LETTERS: Revolutionary giant forgotten; People tend to categorize

Revolutionary giant forgotten

American history has long forgotten Pedro (Peter) Francisco, the Virginia giant and the giant of the American Revolution.

Left on the ocean docks alone by kidnappers, he spoke a language that no one understood: Portuguese. Peter, as he later would be called, would be taken in by an uncle of Patrick Henry, and grew up to be about 6 foot 8 inches tall and weigh 260 pounds. Because of his strength and size, he was apprenticed out as a blacksmith.

At age 16, Francisco joined the 10th Virginia regiment and fought in numerous battles such as the Battle of Germantown, Fort Mifflin and Stony Pine, where he suffered a nine-inch gash across his stomach, and at Guiford Courthouse, where he was bayoneted in the thigh.

At Valley Forge, Gen. Marquis de Lafayette convinced Gen. George Washington that this giant soldier should have a 6-foot broadsword forged just for him, for combat.

At the Battle of Camden, Francisco saw a broken wagon carriage stuck in the mud, its horses dead. Not wanting to leave a valuable cannon behind for the British army, Peter lifted the 1,100-pound cannon barrel onto his shoulders and carried it off the battlefield.

To add to his legend, while recuperating from a very deep bayonet wound to his thigh at a tavern, Francisco was surrounded by nine British cavalrymen from the infamous Col. Banistre Tarleton’s Raiders.

At “Francisco’s Fight,” one of the British soldiers was killed and the other eight were wounded, and to add insult to injury, Peter captured eight horses from the cavalrymen, making the men walk back to camp to tell Col. Tarleton their embarrassing story.

Stories of his strength and bravery were told throughout the Continental Army, and Gen. Washington once remarked that at least two important battles would have been lost without the support of this patriotic giant.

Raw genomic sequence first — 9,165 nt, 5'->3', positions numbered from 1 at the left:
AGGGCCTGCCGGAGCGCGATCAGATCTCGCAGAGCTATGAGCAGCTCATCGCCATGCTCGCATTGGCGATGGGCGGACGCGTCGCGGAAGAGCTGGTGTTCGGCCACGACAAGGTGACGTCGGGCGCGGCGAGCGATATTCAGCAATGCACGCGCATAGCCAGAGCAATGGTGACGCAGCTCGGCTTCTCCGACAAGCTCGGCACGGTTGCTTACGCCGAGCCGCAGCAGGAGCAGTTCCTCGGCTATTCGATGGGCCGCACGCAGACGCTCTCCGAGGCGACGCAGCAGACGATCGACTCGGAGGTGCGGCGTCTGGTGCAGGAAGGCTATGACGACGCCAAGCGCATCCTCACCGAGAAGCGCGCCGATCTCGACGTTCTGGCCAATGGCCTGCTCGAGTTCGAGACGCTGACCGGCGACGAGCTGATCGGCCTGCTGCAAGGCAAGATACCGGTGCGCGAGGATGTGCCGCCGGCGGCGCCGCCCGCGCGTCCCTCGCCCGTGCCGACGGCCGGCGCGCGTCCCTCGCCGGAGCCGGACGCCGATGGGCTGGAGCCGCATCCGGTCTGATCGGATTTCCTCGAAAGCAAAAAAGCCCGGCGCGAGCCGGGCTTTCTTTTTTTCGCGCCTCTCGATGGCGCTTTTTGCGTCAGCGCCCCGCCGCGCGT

On July 4, Americans should remember and honor our American heroes as well as our Hispanic heroes, like Peter Francisco: Portuguese by birth, but American by choice.

Jack Ayoub

Harlingen

People tend to categorize

The other night, while walking through a dark expanse of overgrown grasses and uneven sidewalk, I passed two young women also out walking. This was a welcome sight, and I would like to interpret this in light of the racial unrest currently on view.

Social constructs such as gender and race are not necessarily evil: they help us simplify the incredibly complex social world in which we live and impose order on the “blooming, buzzing confusion” around us.

The question I pose is whether the upheaval centered on racial identities is not indicative of gains elsewhere.

My recent observations suggest to me that gender roles are becoming less rigid; this translates into greater diversity within gender categories. We use several social constructs to appraise our fellow beings, however, and a decrease in the explanatory power of gender logically necessitates that individuals shift to other constructs that better predict behavior and personality.

I argue that race has become more salient in the wake of this loosening of gender roles; racial identities remain relatively more coherent and thus more useful in making snap judgments of others.

Instead of fantasizing about the elimination of social constructs altogether, it appears that the optimal strategy is to promote diversity within categories.

However, some individuals tenaciously cling to their master statuses as investments, or capital, and attempt to impose their particular readings of those statuses on others.

By addressing as a society how individuals attempt to dominate the identities of others, we can collectively strategize to open up categories to greater internal diversity, diluting the claims of “cultural leaders” to speak for entire “communities” and impairing their accumulated capital through detonating the notion that any one manifestation of race, gender, etc. is representative of all individuals who fall under a given category.

Ken MacKenzie

McAllen

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